WORLD RICE SITUATION AND OUTLOOK
The forecast for world rice trade in 1998 is raised 1.1 million tons this month, to a record 23.3 million tons. The increase is led by a 1 million ton upward revision in the import forecast for Indonesia. Global production, consumption, and ending stocks are also revised upward. The 1997/98 production estimate is increased 4.25 million tons (rough basis) since last month, largely due to substantial upward revisions for China and India. Huge crops and strong world demand have allowed these two countries to emerge as major exporters.
Despite the continued high level of trade, Asian prices remained relatively steady throughout May and into early June. Thai prices rose in late May on sales to Iran and Brazil, only to fall back on weakening of the baht. As of early June, Thai 100B was quoted near $330 per ton. After being out of the market since mid-April, Vietnam recently began quoting prices again, with 5 percent being quoted at around $300 per tons. Limited new sales are expected in June.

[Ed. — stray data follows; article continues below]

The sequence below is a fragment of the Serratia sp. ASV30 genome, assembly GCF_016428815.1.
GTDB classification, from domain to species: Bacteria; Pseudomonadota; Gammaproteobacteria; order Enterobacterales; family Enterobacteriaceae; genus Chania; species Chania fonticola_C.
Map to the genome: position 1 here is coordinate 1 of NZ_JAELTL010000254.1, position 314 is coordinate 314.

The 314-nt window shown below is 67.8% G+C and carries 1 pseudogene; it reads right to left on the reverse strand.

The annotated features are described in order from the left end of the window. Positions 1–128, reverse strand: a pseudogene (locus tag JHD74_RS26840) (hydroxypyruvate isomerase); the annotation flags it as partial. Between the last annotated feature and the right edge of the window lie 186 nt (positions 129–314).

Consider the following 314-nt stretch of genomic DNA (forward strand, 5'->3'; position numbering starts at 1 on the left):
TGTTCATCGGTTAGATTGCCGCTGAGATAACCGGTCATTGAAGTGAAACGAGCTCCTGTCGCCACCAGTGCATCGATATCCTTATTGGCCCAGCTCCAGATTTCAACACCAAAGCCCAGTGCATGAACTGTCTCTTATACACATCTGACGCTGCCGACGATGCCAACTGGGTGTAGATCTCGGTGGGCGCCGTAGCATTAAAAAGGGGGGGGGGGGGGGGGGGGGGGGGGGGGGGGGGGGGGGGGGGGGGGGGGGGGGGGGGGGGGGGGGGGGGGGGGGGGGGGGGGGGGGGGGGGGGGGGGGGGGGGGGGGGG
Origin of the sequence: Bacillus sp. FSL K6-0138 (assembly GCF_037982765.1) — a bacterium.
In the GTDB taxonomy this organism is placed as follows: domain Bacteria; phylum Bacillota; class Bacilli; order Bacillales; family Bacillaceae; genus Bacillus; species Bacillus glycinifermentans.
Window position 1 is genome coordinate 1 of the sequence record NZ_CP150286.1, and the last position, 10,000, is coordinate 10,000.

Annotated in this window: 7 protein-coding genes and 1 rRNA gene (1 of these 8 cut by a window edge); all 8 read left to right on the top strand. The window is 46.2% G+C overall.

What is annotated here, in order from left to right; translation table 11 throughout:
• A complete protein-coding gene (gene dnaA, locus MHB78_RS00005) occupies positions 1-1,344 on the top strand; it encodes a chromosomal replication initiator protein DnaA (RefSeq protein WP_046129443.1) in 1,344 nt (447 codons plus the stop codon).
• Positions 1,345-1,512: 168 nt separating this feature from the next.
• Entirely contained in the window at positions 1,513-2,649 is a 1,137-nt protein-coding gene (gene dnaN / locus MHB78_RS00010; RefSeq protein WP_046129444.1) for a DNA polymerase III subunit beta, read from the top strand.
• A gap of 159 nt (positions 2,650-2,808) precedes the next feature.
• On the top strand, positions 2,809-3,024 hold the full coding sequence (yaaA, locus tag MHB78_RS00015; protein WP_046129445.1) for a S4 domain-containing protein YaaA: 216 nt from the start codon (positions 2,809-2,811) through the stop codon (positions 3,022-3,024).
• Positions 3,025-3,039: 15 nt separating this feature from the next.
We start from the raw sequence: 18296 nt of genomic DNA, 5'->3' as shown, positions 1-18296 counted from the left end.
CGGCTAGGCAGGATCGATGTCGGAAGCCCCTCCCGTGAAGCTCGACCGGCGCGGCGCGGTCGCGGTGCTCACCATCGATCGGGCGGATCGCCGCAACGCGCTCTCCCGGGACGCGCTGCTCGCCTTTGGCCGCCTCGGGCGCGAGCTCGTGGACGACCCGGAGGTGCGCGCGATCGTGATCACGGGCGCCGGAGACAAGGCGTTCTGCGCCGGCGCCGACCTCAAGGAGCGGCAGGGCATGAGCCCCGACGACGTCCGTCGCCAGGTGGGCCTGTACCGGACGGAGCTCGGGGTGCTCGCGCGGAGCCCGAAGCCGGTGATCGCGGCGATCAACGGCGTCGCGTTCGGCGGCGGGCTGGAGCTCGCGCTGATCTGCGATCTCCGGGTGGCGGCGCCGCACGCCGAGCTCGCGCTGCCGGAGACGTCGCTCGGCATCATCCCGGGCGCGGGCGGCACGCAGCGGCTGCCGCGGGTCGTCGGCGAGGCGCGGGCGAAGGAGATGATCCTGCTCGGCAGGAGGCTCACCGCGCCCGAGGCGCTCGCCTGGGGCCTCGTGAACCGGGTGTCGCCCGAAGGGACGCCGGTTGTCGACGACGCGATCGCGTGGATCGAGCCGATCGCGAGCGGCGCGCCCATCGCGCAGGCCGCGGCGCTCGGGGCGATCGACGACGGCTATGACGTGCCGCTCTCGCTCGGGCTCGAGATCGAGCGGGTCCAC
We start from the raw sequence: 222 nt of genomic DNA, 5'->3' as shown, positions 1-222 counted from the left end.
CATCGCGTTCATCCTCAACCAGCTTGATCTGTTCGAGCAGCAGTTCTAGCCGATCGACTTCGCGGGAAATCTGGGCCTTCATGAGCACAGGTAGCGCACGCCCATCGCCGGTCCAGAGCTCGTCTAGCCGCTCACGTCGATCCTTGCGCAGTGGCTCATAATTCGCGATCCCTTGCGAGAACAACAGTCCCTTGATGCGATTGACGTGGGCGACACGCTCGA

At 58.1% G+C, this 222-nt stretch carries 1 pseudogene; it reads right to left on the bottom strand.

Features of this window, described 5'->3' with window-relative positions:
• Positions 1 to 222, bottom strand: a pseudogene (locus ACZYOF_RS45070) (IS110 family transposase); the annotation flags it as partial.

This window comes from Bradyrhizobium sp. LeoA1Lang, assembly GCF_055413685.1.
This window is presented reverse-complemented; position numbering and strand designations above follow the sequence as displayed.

The 1998 rice export forecast for China is raised to 2.5 million tons in response to an increase in estimated production. Successive years of bumper rice crops have left China with ample supplies to help meet Southeast Asian demand for lower quality rice.
The forecast for 1998 exports by India is increased to 2.5 million tons. India has recently seen strong exports of non-basmati rice to Bangladesh and Africa.
The 1998 export forecast for Australia is increased to 700,000 tons due to an increase in the 1997/98 production estimate.
The 1998 import forecast for Indonesia is increased to 5 million tons. Bulog has had difficulty in procuring domestic supplies, and recently returned to the international market for additional imports.
The forecast for 1998 imports by Bangladesh is doubled this month, to 1 million tons. A shortfall in the 1997/98 fall harvested crop and subsequent increase in prices has prompted heavy purchases of Indian rice.
The estimate for 1997 imports by Iran is lowered to 875,000 tons, and the 1998 import forecast is lowered to 800,000 tons on slower than expected imports.
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